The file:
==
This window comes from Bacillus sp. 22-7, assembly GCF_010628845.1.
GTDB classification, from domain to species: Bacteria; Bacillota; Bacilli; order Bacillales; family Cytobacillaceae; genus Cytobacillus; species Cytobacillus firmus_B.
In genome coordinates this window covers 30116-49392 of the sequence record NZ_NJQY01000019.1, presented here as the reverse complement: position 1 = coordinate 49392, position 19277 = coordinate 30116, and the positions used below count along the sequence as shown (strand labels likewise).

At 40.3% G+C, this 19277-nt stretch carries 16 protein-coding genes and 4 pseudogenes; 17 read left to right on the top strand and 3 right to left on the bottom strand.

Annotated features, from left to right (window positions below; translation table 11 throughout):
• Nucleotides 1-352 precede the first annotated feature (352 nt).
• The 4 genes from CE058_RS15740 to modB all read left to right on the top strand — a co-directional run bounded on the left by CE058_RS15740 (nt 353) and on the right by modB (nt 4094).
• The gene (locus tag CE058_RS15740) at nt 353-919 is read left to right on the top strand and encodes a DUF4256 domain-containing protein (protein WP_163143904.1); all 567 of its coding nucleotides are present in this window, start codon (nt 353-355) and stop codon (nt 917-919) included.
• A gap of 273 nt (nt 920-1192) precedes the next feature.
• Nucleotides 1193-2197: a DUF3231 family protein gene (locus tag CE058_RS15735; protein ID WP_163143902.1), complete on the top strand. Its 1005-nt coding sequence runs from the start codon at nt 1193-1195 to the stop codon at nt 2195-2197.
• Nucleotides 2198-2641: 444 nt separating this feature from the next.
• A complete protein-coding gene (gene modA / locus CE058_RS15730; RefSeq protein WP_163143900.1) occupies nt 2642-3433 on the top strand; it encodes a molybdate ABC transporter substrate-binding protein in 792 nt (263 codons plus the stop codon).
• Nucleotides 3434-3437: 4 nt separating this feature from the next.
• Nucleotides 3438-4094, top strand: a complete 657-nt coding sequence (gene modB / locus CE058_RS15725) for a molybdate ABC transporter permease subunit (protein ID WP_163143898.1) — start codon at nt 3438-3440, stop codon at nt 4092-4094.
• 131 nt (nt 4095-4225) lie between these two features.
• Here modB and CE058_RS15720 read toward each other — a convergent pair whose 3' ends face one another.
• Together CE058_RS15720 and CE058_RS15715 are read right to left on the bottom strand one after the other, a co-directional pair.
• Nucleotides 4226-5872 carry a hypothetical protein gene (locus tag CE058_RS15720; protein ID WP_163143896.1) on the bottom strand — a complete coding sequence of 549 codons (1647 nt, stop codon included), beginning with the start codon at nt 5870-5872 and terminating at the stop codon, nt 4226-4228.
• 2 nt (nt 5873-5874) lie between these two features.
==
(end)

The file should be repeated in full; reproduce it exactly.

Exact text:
This window comes from Bacillus sp. 22-7, assembly GCF_010628845.1.
GTDB classification, from domain to species: Bacteria; Bacillota; Bacilli; order Bacillales; family Cytobacillaceae; genus Cytobacillus; species Cytobacillus firmus_B.
In genome coordinates this window covers 30116-49392 of the sequence record NZ_NJQY01000019.1, presented here as the reverse complement: position 1 = coordinate 49392, position 19277 = coordinate 30116, and the positions used below count along the sequence as shown (strand labels likewise).

At 40.3% G+C, this 19277-nt stretch carries 16 protein-coding genes and 4 pseudogenes; 17 read left to right on the top strand and 3 right to left on the bottom strand.

Annotated features, from left to right (window positions below; translation table 11 throughout):
• Nucleotides 1-352 precede the first annotated feature (352 nt).
• The 4 genes from CE058_RS15740 to modB all read left to right on the top strand — a co-directional run bounded on the left by CE058_RS15740 (nt 353) and on the right by modB (nt 4094).
• The gene (locus tag CE058_RS15740) at nt 353-919 is read left to right on the top strand and encodes a DUF4256 domain-containing protein (protein WP_163143904.1); all 567 of its coding nucleotides are present in this window, start codon (nt 353-355) and stop codon (nt 917-919) included.
• A gap of 273 nt (nt 920-1192) precedes the next feature.
• Nucleotides 1193-2197: a DUF3231 family protein gene (locus tag CE058_RS15735; protein ID WP_163143902.1), complete on the top strand. Its 1005-nt coding sequence runs from the start codon at nt 1193-1195 to the stop codon at nt 2195-2197.
• Nucleotides 2198-2641: 444 nt separating this feature from the next.
• A complete protein-coding gene (gene modA / locus CE058_RS15730; RefSeq protein WP_163143900.1) occupies nt 2642-3433 on the top strand; it encodes a molybdate ABC transporter substrate-binding protein in 792 nt (263 codons plus the stop codon).
• Nucleotides 3434-3437: 4 nt separating this feature from the next.
• Nucleotides 3438-4094, top strand: a complete 657-nt coding sequence (gene modB / locus CE058_RS15725) for a molybdate ABC transporter permease subunit (protein ID WP_163143898.1) — start codon at nt 3438-3440, stop codon at nt 4092-4094.
• 131 nt (nt 4095-4225) lie between these two features.
• Here modB and CE058_RS15720 read toward each other — a convergent pair whose 3' ends face one another.
• Together CE058_RS15720 and CE058_RS15715 are read right to left on the bottom strand one after the other, a co-directional pair.
• Nucleotides 4226-5872 carry a hypothetical protein gene (locus tag CE058_RS15720; protein ID WP_163143896.1) on the bottom strand — a complete coding sequence of 549 codons (1647 nt, stop codon included), beginning with the start codon at nt 5870-5872 and terminating at the stop codon, nt 4226-4228.
• 2 nt (nt 5873-5874) lie between these two features.